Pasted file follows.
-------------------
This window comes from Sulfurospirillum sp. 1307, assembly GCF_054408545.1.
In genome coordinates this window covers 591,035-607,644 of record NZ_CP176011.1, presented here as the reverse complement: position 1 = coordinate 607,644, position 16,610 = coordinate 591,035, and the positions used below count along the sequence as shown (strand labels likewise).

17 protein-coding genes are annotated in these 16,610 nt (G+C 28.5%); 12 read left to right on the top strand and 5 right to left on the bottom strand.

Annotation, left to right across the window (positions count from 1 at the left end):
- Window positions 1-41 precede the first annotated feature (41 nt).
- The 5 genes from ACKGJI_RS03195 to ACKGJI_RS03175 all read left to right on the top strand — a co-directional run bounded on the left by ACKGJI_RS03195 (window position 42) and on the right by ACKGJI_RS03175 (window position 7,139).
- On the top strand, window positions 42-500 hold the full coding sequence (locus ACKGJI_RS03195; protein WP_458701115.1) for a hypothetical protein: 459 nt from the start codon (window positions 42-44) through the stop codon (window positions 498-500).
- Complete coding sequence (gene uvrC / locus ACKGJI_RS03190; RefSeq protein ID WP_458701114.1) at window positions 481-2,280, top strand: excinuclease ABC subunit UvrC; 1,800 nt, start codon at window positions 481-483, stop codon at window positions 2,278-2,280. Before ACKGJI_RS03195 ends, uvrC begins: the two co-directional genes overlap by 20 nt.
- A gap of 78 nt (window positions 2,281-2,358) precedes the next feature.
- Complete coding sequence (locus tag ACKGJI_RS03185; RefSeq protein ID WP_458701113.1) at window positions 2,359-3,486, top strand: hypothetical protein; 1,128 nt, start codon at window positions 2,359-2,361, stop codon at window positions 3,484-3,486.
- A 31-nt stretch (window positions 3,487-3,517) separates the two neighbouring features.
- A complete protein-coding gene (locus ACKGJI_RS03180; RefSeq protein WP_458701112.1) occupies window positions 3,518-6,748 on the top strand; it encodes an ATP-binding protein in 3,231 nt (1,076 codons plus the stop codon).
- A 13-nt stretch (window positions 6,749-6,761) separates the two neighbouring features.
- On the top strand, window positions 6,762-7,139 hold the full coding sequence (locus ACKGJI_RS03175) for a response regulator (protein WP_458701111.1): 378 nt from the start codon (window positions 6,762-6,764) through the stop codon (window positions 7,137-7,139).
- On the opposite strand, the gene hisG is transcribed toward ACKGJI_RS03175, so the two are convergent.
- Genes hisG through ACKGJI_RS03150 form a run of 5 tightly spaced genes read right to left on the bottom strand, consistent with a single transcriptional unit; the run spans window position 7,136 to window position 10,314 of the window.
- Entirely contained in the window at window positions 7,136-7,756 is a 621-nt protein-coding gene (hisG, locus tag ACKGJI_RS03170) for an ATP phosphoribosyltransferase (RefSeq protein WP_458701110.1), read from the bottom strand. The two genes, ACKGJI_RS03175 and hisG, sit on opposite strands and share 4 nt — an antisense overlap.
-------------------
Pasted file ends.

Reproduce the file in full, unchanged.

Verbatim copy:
This window comes from Sulfurospirillum sp. 1307, assembly GCF_054408545.1.
In genome coordinates this window covers 591,035-607,644 of record NZ_CP176011.1, presented here as the reverse complement: position 1 = coordinate 607,644, position 16,610 = coordinate 591,035, and the positions used below count along the sequence as shown (strand labels likewise).

17 protein-coding genes are annotated in these 16,610 nt (G+C 28.5%); 12 read left to right on the top strand and 5 right to left on the bottom strand.

Annotation, left to right across the window (positions count from 1 at the left end):
- Window positions 1-41 precede the first annotated feature (41 nt).
- The 5 genes from ACKGJI_RS03195 to ACKGJI_RS03175 all read left to right on the top strand — a co-directional run bounded on the left by ACKGJI_RS03195 (window position 42) and on the right by ACKGJI_RS03175 (window position 7,139).
- On the top strand, window positions 42-500 hold the full coding sequence (locus ACKGJI_RS03195; protein WP_458701115.1) for a hypothetical protein: 459 nt from the start codon (window positions 42-44) through the stop codon (window positions 498-500).
- Complete coding sequence (gene uvrC / locus ACKGJI_RS03190; RefSeq protein ID WP_458701114.1) at window positions 481-2,280, top strand: excinuclease ABC subunit UvrC; 1,800 nt, start codon at window positions 481-483, stop codon at window positions 2,278-2,280. Before ACKGJI_RS03195 ends, uvrC begins: the two co-directional genes overlap by 20 nt.
- A gap of 78 nt (window positions 2,281-2,358) precedes the next feature.
- Complete coding sequence (locus tag ACKGJI_RS03185; RefSeq protein ID WP_458701113.1) at window positions 2,359-3,486, top strand: hypothetical protein; 1,128 nt, start codon at window positions 2,359-2,361, stop codon at window positions 3,484-3,486.
- A 31-nt stretch (window positions 3,487-3,517) separates the two neighbouring features.
- A complete protein-coding gene (locus ACKGJI_RS03180; RefSeq protein WP_458701112.1) occupies window positions 3,518-6,748 on the top strand; it encodes an ATP-binding protein in 3,231 nt (1,076 codons plus the stop codon).
- A 13-nt stretch (window positions 6,749-6,761) separates the two neighbouring features.
- On the top strand, window positions 6,762-7,139 hold the full coding sequence (locus ACKGJI_RS03175) for a response regulator (protein WP_458701111.1): 378 nt from the start codon (window positions 6,762-6,764) through the stop codon (window positions 7,137-7,139).
- On the opposite strand, the gene hisG is transcribed toward ACKGJI_RS03175, so the two are convergent.
- Genes hisG through ACKGJI_RS03150 form a run of 5 tightly spaced genes read right to left on the bottom strand, consistent with a single transcriptional unit; the run spans window position 7,136 to window position 10,314 of the window.
- Entirely contained in the window at window positions 7,136-7,756 is a 621-nt protein-coding gene (hisG, locus tag ACKGJI_RS03170) for an ATP phosphoribosyltransferase (RefSeq protein WP_458701110.1), read from the bottom strand. The two genes, ACKGJI_RS03175 and hisG, sit on opposite strands and share 4 nt — an antisense overlap.